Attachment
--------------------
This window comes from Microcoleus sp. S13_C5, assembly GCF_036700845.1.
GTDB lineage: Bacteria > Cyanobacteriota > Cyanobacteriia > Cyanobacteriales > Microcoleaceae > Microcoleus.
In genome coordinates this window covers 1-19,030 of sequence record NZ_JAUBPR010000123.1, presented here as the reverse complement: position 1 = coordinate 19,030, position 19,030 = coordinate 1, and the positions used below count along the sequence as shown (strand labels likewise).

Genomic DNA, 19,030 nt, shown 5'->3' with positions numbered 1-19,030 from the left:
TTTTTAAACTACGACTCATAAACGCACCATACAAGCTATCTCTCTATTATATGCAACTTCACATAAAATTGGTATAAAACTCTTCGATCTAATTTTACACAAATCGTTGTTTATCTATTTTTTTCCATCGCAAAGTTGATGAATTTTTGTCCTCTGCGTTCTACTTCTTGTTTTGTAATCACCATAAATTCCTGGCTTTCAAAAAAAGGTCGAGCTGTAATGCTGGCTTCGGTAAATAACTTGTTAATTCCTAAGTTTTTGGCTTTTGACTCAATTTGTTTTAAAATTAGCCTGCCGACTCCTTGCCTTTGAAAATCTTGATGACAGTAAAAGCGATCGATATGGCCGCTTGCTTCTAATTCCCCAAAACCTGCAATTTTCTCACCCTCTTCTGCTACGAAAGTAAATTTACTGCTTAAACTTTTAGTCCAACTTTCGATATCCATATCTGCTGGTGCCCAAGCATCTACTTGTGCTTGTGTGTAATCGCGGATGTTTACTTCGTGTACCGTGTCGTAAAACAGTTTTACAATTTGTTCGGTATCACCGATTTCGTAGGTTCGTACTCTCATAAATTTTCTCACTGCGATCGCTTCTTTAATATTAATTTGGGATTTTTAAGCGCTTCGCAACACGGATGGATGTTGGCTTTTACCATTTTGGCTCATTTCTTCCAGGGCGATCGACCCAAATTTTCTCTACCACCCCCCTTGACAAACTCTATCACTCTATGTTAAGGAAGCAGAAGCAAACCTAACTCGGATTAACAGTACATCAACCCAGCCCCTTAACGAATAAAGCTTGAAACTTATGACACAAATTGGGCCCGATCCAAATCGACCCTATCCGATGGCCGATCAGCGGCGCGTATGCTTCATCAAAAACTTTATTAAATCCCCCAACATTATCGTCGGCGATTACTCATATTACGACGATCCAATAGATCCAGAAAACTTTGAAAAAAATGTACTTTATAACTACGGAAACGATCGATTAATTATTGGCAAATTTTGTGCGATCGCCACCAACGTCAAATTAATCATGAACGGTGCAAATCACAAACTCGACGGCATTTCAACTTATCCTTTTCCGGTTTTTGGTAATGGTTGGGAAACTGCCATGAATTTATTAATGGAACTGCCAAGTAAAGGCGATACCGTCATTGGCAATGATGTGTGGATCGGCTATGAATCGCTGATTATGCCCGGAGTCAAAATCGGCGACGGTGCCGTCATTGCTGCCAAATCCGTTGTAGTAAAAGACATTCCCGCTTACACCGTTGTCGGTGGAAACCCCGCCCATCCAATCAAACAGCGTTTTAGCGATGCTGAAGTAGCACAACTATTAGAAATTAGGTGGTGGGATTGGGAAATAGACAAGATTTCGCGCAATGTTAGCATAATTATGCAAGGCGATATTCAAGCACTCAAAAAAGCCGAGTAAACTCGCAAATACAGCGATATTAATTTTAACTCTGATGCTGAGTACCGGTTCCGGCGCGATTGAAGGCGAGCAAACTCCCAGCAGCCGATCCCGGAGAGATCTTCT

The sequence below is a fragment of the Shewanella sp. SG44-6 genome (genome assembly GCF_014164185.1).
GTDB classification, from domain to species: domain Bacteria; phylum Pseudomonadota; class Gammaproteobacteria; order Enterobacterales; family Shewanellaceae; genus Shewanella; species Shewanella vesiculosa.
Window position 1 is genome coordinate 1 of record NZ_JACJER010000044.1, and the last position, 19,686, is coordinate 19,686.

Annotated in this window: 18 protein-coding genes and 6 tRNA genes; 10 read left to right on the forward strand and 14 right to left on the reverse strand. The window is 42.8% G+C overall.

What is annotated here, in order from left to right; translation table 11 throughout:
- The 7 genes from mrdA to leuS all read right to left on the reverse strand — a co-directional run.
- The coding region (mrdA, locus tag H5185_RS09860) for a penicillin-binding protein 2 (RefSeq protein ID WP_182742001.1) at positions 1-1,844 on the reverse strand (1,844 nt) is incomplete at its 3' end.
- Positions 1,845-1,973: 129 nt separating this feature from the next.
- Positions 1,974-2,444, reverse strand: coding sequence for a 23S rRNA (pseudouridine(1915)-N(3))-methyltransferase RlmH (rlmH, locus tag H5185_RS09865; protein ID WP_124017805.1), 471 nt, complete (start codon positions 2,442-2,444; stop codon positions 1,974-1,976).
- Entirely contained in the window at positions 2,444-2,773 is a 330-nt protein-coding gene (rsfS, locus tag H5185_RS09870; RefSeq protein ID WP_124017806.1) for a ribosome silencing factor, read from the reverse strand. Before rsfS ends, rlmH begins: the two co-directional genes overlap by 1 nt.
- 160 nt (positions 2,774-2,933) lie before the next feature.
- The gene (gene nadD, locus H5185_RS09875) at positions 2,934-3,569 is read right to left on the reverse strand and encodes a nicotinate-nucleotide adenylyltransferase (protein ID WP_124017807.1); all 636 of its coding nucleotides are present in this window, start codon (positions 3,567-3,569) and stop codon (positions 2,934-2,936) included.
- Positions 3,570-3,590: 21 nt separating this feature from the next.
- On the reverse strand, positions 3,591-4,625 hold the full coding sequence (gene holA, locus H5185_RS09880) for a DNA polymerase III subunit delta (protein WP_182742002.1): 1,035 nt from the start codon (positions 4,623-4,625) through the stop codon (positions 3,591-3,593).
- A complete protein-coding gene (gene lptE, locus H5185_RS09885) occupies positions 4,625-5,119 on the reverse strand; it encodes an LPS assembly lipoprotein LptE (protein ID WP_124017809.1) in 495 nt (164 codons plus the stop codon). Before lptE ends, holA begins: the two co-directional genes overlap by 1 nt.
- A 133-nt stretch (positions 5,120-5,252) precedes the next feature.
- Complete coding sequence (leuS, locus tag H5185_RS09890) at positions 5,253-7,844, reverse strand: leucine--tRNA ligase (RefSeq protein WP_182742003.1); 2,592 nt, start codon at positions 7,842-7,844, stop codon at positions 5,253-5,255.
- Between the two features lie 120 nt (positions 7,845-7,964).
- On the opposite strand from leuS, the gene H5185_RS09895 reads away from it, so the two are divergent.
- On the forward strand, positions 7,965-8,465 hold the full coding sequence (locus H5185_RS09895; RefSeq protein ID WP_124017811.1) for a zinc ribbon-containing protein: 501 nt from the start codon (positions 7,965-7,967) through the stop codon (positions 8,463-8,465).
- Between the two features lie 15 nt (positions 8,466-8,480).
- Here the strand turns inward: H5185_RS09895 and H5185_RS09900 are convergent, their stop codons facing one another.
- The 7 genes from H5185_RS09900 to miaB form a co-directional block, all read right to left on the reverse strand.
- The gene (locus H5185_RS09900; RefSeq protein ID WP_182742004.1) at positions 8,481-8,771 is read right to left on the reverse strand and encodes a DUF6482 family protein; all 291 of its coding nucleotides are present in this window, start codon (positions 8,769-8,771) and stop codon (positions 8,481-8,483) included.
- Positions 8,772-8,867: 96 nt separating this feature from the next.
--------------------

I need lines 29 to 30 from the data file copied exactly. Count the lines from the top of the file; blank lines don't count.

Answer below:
- The gene (locus H5185_RS09900; RefSeq protein ID WP_182742004.1) at positions 8,481-8,771 is read right to left on the reverse strand and encodes a DUF6482 family protein; all 291 of its coding nucleotides are present in this window, start codon (positions 8,769-8,771) and stop codon (positions 8,481-8,483) included.
- Positions 8,772-8,867: 96 nt separating this feature from the next.